Sometimes writers have to get back to basics. In "The Circus Animals' Desertion," W.B. Yeats, unable to perform the dazzling high-wire poetics that had won him a Nobel Prize, talked of needing to "lie down where all the ladders start / In the foul rag and bone shop of the heart."
Now, the short story, as a literary genre, is not exactly a "rag and bone shop," but it is, generally speaking, a more modest premise than the intellectual penthouse the novel can be. Contemporary Irish writer Roddy Doyle spent much of the past dozen years producing an ambitious historical trilogy titled "The Last Roundup." While those books didn't fall off the wire, they did have worrying wobbles, especially the third installment, "The Dead Republic," which I reviewed in these pages last year.
In 2006, Doyle took a break from the trilogy to publish "Paula Spencer," which was a follow-up, a decade later, to one of his best fictions: "The Woman Who Walked Into Doors." I felt "Paula Spencer" to be far more engaging than the Roundup books, and I feel the same way about this new story collection, "Bullfighting." Yes, Doyle has stretched himself as a writer, but he still does the contemporary urban fiction that put him -- and large swaths of Dublin -- on the literary map better than anything else.
A kind of composite central character emerges in the course of these 13 stories (many of which have appeared in the New Yorker). He is a middle-aged Dubliner who can't "really imagine life before the children" or marriage. Though he might take an occasional holiday from responsibility (such as the boys' week in Spain detailed in the title story), he is typically conscientious to a comical fault: "George changed mobile phones, not because he really wanted to, but because he knew the boxes would come in handy -- it was always wise to have a coffin ready for the next bird or fish."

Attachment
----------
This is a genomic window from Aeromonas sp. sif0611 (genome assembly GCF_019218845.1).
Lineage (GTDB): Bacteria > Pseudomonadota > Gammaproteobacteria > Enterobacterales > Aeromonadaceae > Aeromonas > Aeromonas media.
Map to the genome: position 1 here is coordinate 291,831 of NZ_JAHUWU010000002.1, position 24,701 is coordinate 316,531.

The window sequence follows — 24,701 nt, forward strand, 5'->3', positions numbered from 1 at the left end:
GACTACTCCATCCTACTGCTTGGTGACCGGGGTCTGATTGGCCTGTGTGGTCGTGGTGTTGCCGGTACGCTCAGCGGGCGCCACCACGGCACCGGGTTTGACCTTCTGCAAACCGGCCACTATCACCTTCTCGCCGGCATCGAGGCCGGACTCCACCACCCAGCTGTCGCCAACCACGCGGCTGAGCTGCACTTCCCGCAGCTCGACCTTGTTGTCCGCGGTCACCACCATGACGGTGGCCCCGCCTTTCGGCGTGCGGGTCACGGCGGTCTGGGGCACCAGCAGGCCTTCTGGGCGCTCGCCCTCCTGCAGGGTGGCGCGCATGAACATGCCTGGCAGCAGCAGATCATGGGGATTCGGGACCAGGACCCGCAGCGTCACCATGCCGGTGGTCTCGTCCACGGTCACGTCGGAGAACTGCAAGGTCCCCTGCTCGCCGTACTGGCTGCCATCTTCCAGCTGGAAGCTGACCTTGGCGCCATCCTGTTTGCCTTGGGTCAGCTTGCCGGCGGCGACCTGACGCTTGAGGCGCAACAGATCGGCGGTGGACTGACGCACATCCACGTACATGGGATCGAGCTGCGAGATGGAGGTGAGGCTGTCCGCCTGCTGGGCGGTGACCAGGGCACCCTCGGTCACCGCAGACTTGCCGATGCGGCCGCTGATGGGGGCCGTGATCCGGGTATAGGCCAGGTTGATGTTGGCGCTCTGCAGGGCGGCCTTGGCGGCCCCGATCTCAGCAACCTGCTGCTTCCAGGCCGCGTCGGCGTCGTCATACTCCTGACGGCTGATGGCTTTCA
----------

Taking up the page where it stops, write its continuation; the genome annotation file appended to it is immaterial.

And it's not just miniature coffins that this rumpled hero has to contend with. In the standout story, "Funerals," the protagonist becomes addicted to attending last rites with his aged parents, as long as the service is not too close to home. If it were, "there'd be too many middle-aged women who used to be girls, ponytailed men he used to play with, a mother he'd fancied -- in the coffin."
To be sure, not every story in the collection has the subtle patterning and poignant surprise of "Funerals," but in terms of humor, insight and humanity, there are no duds in this baker's dozen.
- Robert Cremins, the author of "A Sort of Homecoming," teaches in the Honors College at the University of Houston.